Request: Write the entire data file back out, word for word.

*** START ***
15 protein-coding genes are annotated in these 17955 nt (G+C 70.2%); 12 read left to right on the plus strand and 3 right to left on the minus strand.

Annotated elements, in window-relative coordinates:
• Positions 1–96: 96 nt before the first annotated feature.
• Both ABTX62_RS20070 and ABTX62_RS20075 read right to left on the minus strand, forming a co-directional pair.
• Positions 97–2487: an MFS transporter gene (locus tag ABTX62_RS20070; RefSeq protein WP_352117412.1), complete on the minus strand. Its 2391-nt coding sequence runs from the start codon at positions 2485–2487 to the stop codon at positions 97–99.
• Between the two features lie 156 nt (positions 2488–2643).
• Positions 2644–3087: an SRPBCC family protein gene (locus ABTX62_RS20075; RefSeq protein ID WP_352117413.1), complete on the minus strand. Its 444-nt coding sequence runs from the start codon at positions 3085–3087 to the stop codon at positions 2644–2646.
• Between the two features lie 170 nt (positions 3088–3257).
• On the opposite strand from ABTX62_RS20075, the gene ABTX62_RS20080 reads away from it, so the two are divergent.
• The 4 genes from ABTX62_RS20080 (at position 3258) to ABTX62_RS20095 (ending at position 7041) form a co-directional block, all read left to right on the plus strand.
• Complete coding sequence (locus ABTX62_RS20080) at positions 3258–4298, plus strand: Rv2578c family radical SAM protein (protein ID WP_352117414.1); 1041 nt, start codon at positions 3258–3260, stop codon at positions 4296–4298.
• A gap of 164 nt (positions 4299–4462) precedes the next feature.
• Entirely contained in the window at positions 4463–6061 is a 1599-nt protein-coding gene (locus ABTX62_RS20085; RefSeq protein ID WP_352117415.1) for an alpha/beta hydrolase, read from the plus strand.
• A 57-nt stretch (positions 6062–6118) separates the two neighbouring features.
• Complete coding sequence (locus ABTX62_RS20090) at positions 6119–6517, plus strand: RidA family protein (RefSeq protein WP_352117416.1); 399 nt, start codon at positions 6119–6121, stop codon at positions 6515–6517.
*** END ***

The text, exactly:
15 protein-coding genes are annotated in these 17955 nt (G+C 70.2%); 12 read left to right on the plus strand and 3 right to left on the minus strand.

Annotated elements, in window-relative coordinates:
• Positions 1–96: 96 nt before the first annotated feature.
• Both ABTX62_RS20070 and ABTX62_RS20075 read right to left on the minus strand, forming a co-directional pair.
• Positions 97–2487: an MFS transporter gene (locus tag ABTX62_RS20070; RefSeq protein WP_352117412.1), complete on the minus strand. Its 2391-nt coding sequence runs from the start codon at positions 2485–2487 to the stop codon at positions 97–99.
• Between the two features lie 156 nt (positions 2488–2643).
• Positions 2644–3087: an SRPBCC family protein gene (locus ABTX62_RS20075; RefSeq protein ID WP_352117413.1), complete on the minus strand. Its 444-nt coding sequence runs from the start codon at positions 3085–3087 to the stop codon at positions 2644–2646.
• Between the two features lie 170 nt (positions 3088–3257).
• On the opposite strand from ABTX62_RS20075, the gene ABTX62_RS20080 reads away from it, so the two are divergent.
• The 4 genes from ABTX62_RS20080 (at position 3258) to ABTX62_RS20095 (ending at position 7041) form a co-directional block, all read left to right on the plus strand.
• Complete coding sequence (locus ABTX62_RS20080) at positions 3258–4298, plus strand: Rv2578c family radical SAM protein (protein ID WP_352117414.1); 1041 nt, start codon at positions 3258–3260, stop codon at positions 4296–4298.
• A gap of 164 nt (positions 4299–4462) precedes the next feature.
• Entirely contained in the window at positions 4463–6061 is a 1599-nt protein-coding gene (locus ABTX62_RS20085; RefSeq protein ID WP_352117415.1) for an alpha/beta hydrolase, read from the plus strand.
• A 57-nt stretch (positions 6062–6118) separates the two neighbouring features.
• Complete coding sequence (locus ABTX62_RS20090) at positions 6119–6517, plus strand: RidA family protein (RefSeq protein WP_352117416.1); 399 nt, start codon at positions 6119–6121, stop codon at positions 6515–6517.